Preprint Review Version 1 Preserved in Portico This version is not peer-reviewed

Adenovirus Infection in Pediatric Hematopoietic Cell Transplantation: A Challenge Still Open for Survival

Version 1 : Received: 16 July 2022 / Approved: 18 July 2022 / Online: 18 July 2022 (08:13:46 CEST)

How to cite: Cesaro, S.; Porta, F. Adenovirus Infection in Pediatric Hematopoietic Cell Transplantation: A Challenge Still Open for Survival . Preprints 2022, 2022070251 (doi: 10.20944/preprints202207.0251.v1). Cesaro, S.; Porta, F. Adenovirus Infection in Pediatric Hematopoietic Cell Transplantation: A Challenge Still Open for Survival . Preprints 2022, 2022070251 (doi: 10.20944/preprints202207.0251.v1).

Abstract

Human Adenovirus (HAdV) infection occurs in 14-16% of patients in the early months after pediatric hematopoietic cell transplantation (HCT) and this correlates with a higher risk to develop HAdV disease and overall 6-month mortality. The main risk factors for HAdV infection are T-cell depletion of the graft by ex vivo CD34+ selection or in vivo use of alemtuzumab or anti-thymocyte serum, the development of grade III-IV graft versus host disease (GVHD), the type of donor (unrelated donor, cord blood, haploidentical or HLA mismatched parent) and severe lymphopenia (< 0.2 x 109/L). The prevention of HAdV disease is based on early intervention with antivirals in the asymptomatic patient when the permitted viral load threshold on blood (> 102-3 copies/ml) and/or on the stool (109 copies/g stool) is exceeded. Cidofovir, a monophosphate nucleotide analog of cytosine, is the primary drug for preemptive therapy, used at 5 mg/kg/week for 2 weeks followed by 3-5 mg/kg every 2 weeks. The alternative schedule is 1 mg/kg every other day (three times/week). Enhancing virus-specific T-cell immunity in the first months post-HCT by donor-derived or third-party-derived virus-specific T cells represents an innovative and promising way of intervention applicable both in prevention and therapeutic setting.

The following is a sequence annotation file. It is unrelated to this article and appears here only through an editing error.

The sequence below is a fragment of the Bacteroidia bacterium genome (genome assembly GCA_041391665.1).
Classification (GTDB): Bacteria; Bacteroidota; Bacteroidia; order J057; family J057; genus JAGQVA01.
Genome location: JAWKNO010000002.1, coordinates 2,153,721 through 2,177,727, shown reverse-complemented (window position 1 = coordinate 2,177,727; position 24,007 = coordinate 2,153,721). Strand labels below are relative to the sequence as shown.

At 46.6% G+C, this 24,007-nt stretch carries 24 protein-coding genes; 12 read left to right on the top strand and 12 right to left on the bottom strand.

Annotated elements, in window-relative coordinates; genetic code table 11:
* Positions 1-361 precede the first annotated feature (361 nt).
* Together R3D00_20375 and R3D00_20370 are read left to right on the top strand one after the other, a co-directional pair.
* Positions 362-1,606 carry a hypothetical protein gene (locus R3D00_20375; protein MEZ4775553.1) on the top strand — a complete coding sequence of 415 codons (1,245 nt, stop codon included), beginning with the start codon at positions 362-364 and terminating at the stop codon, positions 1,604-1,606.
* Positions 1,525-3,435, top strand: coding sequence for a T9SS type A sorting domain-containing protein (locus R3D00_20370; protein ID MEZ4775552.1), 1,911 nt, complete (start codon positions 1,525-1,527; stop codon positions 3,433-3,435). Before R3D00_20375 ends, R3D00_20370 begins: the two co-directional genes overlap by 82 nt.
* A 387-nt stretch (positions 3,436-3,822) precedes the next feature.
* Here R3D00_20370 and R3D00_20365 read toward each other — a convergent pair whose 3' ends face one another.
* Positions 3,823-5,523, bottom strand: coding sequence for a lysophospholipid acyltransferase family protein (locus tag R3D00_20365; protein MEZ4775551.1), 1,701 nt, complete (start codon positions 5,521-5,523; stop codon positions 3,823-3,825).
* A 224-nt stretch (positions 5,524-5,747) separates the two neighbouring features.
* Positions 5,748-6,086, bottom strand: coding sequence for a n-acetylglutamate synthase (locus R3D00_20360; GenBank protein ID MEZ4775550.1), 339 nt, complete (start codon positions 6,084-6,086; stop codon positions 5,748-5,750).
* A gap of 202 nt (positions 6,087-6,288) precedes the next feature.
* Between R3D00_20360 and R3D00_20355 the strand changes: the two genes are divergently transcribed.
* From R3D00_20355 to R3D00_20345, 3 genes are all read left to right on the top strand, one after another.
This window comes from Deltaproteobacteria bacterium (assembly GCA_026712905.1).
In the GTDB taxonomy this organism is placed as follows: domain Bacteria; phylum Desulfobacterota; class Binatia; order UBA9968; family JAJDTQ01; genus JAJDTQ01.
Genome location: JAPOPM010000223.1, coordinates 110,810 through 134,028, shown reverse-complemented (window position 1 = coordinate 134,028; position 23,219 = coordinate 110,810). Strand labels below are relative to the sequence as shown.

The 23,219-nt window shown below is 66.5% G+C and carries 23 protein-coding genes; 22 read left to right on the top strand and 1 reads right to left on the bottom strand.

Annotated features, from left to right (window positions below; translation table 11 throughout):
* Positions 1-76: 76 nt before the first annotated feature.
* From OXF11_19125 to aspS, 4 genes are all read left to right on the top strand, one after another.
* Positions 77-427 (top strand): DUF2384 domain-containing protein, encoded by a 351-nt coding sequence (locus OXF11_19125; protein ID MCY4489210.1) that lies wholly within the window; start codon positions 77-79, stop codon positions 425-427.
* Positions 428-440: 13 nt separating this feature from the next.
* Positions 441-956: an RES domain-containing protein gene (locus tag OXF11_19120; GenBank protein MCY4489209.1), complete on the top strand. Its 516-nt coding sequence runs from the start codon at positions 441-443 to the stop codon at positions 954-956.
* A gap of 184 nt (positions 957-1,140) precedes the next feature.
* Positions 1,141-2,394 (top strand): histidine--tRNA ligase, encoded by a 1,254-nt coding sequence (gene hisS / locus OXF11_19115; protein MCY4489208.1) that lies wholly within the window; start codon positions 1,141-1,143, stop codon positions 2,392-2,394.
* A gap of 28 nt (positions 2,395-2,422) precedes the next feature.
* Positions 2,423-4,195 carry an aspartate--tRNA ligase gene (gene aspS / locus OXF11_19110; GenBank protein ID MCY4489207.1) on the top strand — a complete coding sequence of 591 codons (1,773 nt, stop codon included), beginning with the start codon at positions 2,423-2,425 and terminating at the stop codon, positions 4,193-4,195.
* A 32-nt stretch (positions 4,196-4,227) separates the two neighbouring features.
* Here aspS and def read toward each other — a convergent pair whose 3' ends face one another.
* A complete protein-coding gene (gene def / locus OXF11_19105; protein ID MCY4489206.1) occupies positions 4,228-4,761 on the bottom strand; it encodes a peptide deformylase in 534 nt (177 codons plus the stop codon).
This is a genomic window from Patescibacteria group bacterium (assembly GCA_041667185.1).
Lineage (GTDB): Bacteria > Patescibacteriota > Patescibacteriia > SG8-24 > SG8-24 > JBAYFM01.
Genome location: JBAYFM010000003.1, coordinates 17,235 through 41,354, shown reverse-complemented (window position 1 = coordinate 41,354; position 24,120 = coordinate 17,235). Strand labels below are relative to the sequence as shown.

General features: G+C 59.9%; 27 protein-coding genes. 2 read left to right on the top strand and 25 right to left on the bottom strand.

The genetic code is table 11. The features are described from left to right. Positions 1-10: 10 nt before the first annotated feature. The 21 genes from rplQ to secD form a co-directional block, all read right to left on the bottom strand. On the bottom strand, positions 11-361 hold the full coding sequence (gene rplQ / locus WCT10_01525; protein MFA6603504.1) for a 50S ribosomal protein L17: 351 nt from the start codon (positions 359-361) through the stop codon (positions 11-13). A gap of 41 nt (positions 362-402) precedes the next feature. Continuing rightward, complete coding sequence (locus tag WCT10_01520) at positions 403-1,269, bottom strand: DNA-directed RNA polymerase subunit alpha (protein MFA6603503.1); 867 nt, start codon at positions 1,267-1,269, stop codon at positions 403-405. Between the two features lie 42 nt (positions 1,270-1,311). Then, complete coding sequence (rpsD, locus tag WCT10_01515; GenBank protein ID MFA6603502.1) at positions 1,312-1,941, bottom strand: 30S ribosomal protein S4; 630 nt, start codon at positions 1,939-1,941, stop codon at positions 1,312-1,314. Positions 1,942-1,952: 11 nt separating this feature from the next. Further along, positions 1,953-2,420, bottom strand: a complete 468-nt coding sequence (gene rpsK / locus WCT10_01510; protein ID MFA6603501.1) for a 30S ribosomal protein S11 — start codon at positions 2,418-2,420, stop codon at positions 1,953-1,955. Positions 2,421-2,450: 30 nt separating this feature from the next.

Keywords

adenovirus infection; adenovirus disease; cidofovir; preemptive therapy; risk factors; survival

Subject

MEDICINE & PHARMACOLOGY, Pediatrics

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